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Two Years & Twice Around the World...  
Paje, Zanzibar, Tanzania
COUNTRY FACTS Pop: 74,777,981 Area: 1,127,127 km2 Gov't: Federal Republic Religion: 40-50% Muslim, 35-40% Ethiopian Orthodox, 12% Animist View Map
Addis Ababa, Ethiopia, October 2004  

Ethiopia Flag ETHIOPIA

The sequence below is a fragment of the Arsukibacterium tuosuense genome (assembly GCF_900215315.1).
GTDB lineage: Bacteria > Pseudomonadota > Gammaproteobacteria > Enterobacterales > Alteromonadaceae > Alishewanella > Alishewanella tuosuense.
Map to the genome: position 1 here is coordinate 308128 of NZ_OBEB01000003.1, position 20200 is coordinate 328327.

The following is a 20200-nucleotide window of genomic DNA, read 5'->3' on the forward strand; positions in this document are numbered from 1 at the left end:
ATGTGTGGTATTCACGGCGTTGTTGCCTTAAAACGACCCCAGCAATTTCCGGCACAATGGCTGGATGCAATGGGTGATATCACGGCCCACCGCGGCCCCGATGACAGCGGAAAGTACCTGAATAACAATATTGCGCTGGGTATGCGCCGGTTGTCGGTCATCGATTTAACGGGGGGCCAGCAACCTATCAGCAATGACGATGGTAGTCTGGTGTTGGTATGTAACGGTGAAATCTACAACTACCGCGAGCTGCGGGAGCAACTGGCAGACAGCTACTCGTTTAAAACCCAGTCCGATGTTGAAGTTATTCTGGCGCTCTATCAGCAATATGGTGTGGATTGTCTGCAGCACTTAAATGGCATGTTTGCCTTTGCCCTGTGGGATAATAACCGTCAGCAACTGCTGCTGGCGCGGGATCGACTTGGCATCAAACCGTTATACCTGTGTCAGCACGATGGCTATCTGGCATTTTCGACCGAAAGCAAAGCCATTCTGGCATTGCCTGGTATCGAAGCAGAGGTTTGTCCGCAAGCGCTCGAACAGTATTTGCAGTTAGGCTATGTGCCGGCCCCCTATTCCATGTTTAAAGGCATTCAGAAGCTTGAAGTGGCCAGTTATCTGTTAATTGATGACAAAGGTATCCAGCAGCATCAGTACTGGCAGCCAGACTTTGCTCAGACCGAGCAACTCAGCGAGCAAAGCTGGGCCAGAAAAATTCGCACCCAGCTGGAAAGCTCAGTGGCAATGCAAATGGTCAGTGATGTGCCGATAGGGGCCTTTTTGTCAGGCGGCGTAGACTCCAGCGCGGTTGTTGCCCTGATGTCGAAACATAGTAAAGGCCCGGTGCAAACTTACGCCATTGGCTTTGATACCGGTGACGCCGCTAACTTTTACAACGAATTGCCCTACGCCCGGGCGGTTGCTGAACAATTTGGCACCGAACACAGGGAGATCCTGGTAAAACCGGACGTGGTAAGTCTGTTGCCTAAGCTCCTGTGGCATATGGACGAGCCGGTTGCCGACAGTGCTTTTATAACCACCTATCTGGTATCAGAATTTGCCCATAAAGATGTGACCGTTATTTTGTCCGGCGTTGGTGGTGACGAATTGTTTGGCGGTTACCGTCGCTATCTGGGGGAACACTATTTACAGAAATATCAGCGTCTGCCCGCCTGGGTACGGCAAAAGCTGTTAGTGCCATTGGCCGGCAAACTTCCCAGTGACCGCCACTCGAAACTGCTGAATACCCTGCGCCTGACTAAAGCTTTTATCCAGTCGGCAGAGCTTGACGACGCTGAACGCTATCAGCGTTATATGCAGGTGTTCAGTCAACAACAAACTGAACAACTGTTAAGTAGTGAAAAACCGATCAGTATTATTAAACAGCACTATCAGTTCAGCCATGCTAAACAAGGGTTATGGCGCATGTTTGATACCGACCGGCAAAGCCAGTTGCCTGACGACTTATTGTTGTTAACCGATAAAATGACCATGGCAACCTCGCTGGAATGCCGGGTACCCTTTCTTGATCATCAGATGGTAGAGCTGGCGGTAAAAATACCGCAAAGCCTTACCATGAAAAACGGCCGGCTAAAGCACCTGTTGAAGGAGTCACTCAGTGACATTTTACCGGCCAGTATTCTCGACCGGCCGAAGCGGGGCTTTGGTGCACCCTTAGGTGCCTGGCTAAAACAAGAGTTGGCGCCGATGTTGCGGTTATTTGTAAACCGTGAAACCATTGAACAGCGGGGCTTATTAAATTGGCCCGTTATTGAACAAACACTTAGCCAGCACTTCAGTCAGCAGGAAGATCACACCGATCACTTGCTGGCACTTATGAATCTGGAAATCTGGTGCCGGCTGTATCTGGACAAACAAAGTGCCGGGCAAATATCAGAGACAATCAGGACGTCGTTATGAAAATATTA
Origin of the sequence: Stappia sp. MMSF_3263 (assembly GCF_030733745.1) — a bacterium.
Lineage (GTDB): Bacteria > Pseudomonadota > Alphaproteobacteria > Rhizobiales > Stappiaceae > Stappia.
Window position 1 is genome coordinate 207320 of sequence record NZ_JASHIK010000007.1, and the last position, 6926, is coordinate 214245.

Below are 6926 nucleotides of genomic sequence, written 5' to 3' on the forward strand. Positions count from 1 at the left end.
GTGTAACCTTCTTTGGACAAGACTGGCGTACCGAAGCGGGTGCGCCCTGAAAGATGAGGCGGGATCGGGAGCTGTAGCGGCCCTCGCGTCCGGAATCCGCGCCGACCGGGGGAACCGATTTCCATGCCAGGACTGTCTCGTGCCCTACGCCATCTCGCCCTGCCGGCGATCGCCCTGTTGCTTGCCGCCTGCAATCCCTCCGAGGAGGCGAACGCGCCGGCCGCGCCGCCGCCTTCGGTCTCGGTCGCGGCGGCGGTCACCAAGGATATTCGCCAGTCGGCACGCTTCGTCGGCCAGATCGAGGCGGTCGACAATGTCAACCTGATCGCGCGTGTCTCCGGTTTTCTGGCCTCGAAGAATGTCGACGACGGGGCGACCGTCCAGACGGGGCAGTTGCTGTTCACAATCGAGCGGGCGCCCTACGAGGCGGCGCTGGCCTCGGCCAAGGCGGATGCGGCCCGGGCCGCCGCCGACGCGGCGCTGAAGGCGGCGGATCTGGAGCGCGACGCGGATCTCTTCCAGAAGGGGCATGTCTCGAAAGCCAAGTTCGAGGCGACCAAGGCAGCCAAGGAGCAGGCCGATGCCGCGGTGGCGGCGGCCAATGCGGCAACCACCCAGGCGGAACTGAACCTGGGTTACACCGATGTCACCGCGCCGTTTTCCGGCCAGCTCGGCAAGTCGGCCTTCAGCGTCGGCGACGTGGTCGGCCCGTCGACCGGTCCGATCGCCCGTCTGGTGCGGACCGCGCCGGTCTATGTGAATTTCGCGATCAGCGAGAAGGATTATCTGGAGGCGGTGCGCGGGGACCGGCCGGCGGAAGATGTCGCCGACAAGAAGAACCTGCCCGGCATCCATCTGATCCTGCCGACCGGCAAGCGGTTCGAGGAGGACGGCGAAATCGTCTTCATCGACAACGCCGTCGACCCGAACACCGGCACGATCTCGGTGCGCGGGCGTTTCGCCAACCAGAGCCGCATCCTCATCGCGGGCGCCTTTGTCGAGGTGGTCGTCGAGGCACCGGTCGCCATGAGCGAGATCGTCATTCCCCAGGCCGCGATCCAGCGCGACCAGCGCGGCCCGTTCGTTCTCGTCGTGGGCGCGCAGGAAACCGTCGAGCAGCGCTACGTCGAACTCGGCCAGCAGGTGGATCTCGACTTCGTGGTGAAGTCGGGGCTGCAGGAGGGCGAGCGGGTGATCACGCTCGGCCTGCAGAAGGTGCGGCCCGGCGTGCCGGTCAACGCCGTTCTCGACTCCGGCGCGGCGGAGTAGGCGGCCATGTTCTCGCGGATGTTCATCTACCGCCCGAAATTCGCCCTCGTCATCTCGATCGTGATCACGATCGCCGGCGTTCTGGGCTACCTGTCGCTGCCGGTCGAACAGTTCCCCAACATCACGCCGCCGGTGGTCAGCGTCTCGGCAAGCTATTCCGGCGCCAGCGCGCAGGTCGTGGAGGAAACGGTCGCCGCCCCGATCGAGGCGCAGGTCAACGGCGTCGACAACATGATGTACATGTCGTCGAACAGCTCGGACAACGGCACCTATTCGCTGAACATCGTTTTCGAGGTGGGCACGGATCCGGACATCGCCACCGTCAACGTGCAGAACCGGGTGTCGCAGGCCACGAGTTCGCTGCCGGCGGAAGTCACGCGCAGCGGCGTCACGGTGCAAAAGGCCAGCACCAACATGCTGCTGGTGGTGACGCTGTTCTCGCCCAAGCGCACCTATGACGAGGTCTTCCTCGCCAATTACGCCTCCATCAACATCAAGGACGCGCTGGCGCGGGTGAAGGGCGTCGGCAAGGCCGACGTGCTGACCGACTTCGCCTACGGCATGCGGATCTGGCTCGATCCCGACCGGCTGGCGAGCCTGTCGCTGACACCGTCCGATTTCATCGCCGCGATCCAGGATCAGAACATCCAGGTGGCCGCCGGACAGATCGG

October 26. KAMPALA TO ADDIS ABABA Our flight from Kampala left at 7:30 in the morning and the airport was about an hour from the city so we had to get up early.  RobEthiopian Coffee negotiated a cab before hand so we didn't have to find a ride in the morning.  But before we had even gotten up that morning we had a loud knock on our door.  It startled us from our sleep and alarmed us.  Rob went to the door and found the night security man standing there, asking if we were going to the airport.  Rob told him we were and asked him to keep a look out for the taxi that was coming to pick us up and to unlock the front gate.  We weren't sure why he had knocked on our door but it certainly got us up and going.  When we got downstairs I noticed a taxi driver that I'd seen hanging around the hotel and wondered if he wasn't the reason we had been woken up earlier than planned.  It was totally believable that there was an arrangement between the driver and the security guard.  If the guard got us into the cab then he would get a kickback.  Then again he may have just been giving us a wakeup call but that was harder to believe.  We weren't exactly in a full-service hotel and hadn't asked for a wake up call.  Anyway, we found our pre-arranged taxi and were off to the airport in the black of the night.  The driver was a nice older man and he flew to get us to the airport in plenty of time for our flight.